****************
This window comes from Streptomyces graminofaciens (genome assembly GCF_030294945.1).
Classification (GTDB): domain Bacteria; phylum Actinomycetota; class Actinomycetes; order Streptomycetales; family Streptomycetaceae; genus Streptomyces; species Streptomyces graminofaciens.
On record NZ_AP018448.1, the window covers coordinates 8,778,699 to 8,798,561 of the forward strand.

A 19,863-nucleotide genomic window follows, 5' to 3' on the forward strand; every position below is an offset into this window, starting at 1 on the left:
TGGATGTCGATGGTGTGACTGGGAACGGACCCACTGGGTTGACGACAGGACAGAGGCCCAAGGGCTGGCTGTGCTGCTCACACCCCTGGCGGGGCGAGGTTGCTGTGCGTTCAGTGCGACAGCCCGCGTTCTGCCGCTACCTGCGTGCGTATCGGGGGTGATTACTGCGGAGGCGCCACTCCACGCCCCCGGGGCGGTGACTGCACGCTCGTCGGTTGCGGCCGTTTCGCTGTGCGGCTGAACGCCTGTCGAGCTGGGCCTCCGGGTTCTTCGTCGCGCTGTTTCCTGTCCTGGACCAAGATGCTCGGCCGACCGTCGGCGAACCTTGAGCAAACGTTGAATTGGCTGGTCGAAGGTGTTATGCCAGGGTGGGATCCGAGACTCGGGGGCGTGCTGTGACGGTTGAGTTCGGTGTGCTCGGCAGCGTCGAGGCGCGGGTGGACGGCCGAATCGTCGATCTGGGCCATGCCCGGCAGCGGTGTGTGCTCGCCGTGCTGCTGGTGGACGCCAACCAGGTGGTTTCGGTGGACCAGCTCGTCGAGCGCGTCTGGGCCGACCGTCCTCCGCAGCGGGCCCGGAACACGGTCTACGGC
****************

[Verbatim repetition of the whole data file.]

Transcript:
This window comes from Streptomyces graminofaciens (genome assembly GCF_030294945.1).
Classification (GTDB): domain Bacteria; phylum Actinomycetota; class Actinomycetes; order Streptomycetales; family Streptomycetaceae; genus Streptomyces; species Streptomyces graminofaciens.
On record NZ_AP018448.1, the window covers coordinates 8,778,699 to 8,798,561 of the forward strand.

A 19,863-nucleotide genomic window follows, 5' to 3' on the forward strand; every position below is an offset into this window, starting at 1 on the left:
TGGATGTCGATGGTGTGACTGGGAACGGACCCACTGGGTTGACGACAGGACAGAGGCCCAAGGGCTGGCTGTGCTGCTCACACCCCTGGCGGGGCGAGGTTGCTGTGCGTTCAGTGCGACAGCCCGCGTTCTGCCGCTACCTGCGTGCGTATCGGGGGTGATTACTGCGGAGGCGCCACTCCACGCCCCCGGGGCGGTGACTGCACGCTCGTCGGTTGCGGCCGTTTCGCTGTGCGGCTGAACGCCTGTCGAGCTGGGCCTCCGGGTTCTTCGTCGCGCTGTTTCCTGTCCTGGACCAAGATGCTCGGCCGACCGTCGGCGAACCTTGAGCAAACGTTGAATTGGCTGGTCGAAGGTGTTATGCCAGGGTGGGATCCGAGACTCGGGGGCGTGCTGTGACGGTTGAGTTCGGTGTGCTCGGCAGCGTCGAGGCGCGGGTGGACGGCCGAATCGTCGATCTGGGCCATGCCCGGCAGCGGTGTGTGCTCGCCGTGCTGCTGGTGGACGCCAACCAGGTGGTTTCGGTGGACCAGCTCGTCGAGCGCGTCTGGGCCGACCGTCCTCCGCAGCGGGCCCGGAACACGGTCTACGGC